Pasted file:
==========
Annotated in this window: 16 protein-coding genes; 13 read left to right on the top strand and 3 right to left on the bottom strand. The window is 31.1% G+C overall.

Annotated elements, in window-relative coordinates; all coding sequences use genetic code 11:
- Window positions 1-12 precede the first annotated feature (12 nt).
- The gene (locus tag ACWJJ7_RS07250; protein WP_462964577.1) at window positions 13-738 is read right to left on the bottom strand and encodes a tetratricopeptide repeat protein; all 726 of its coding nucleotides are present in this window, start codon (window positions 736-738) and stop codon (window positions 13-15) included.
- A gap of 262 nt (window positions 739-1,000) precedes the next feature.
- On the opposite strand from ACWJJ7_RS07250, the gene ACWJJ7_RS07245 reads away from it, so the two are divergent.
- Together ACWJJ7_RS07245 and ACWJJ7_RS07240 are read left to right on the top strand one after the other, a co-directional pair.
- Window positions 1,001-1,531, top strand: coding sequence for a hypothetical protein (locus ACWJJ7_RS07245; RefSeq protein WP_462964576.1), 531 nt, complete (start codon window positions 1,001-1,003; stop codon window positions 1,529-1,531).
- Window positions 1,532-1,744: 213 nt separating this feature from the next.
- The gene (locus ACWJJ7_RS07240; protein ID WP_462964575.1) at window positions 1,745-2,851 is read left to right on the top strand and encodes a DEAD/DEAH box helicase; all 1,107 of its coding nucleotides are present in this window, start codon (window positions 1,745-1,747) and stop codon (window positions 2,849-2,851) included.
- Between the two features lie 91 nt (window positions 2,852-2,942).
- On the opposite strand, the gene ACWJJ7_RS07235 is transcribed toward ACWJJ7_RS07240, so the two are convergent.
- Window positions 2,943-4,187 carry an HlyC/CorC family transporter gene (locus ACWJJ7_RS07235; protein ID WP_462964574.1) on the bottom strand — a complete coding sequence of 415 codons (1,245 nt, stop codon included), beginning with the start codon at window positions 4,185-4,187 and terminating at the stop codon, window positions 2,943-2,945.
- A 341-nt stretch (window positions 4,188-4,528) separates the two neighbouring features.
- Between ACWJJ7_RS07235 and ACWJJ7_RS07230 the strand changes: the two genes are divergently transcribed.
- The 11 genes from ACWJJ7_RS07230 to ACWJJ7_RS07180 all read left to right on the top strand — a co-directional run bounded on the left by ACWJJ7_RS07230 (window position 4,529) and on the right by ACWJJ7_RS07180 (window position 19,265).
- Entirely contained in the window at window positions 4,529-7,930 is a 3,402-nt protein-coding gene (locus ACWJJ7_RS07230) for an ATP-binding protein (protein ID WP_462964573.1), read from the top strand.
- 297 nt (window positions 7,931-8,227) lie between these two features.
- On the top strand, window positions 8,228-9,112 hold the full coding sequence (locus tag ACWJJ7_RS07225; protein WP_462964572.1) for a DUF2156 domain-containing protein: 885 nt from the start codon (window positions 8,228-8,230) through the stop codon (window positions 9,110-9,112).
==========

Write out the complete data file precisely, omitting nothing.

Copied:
Annotated in this window: 16 protein-coding genes; 13 read left to right on the top strand and 3 right to left on the bottom strand. The window is 31.1% G+C overall.

Annotated elements, in window-relative coordinates; all coding sequences use genetic code 11:
- Window positions 1-12 precede the first annotated feature (12 nt).
- The gene (locus tag ACWJJ7_RS07250; protein WP_462964577.1) at window positions 13-738 is read right to left on the bottom strand and encodes a tetratricopeptide repeat protein; all 726 of its coding nucleotides are present in this window, start codon (window positions 736-738) and stop codon (window positions 13-15) included.
- A gap of 262 nt (window positions 739-1,000) precedes the next feature.
- On the opposite strand from ACWJJ7_RS07250, the gene ACWJJ7_RS07245 reads away from it, so the two are divergent.
- Together ACWJJ7_RS07245 and ACWJJ7_RS07240 are read left to right on the top strand one after the other, a co-directional pair.
- Window positions 1,001-1,531, top strand: coding sequence for a hypothetical protein (locus ACWJJ7_RS07245; RefSeq protein WP_462964576.1), 531 nt, complete (start codon window positions 1,001-1,003; stop codon window positions 1,529-1,531).
- Window positions 1,532-1,744: 213 nt separating this feature from the next.
- The gene (locus ACWJJ7_RS07240; protein ID WP_462964575.1) at window positions 1,745-2,851 is read left to right on the top strand and encodes a DEAD/DEAH box helicase; all 1,107 of its coding nucleotides are present in this window, start codon (window positions 1,745-1,747) and stop codon (window positions 2,849-2,851) included.
- Between the two features lie 91 nt (window positions 2,852-2,942).
- On the opposite strand, the gene ACWJJ7_RS07235 is transcribed toward ACWJJ7_RS07240, so the two are convergent.
- Window positions 2,943-4,187 carry an HlyC/CorC family transporter gene (locus ACWJJ7_RS07235; protein ID WP_462964574.1) on the bottom strand — a complete coding sequence of 415 codons (1,245 nt, stop codon included), beginning with the start codon at window positions 4,185-4,187 and terminating at the stop codon, window positions 2,943-2,945.
- A 341-nt stretch (window positions 4,188-4,528) separates the two neighbouring features.
- Between ACWJJ7_RS07235 and ACWJJ7_RS07230 the strand changes: the two genes are divergently transcribed.
- The 11 genes from ACWJJ7_RS07230 to ACWJJ7_RS07180 all read left to right on the top strand — a co-directional run bounded on the left by ACWJJ7_RS07230 (window position 4,529) and on the right by ACWJJ7_RS07180 (window position 19,265).
- Entirely contained in the window at window positions 4,529-7,930 is a 3,402-nt protein-coding gene (locus ACWJJ7_RS07230) for an ATP-binding protein (protein ID WP_462964573.1), read from the top strand.
- 297 nt (window positions 7,931-8,227) lie between these two features.
- On the top strand, window positions 8,228-9,112 hold the full coding sequence (locus tag ACWJJ7_RS07225; protein WP_462964572.1) for a DUF2156 domain-containing protein: 885 nt from the start codon (window positions 8,228-8,230) through the stop codon (window positions 9,110-9,112).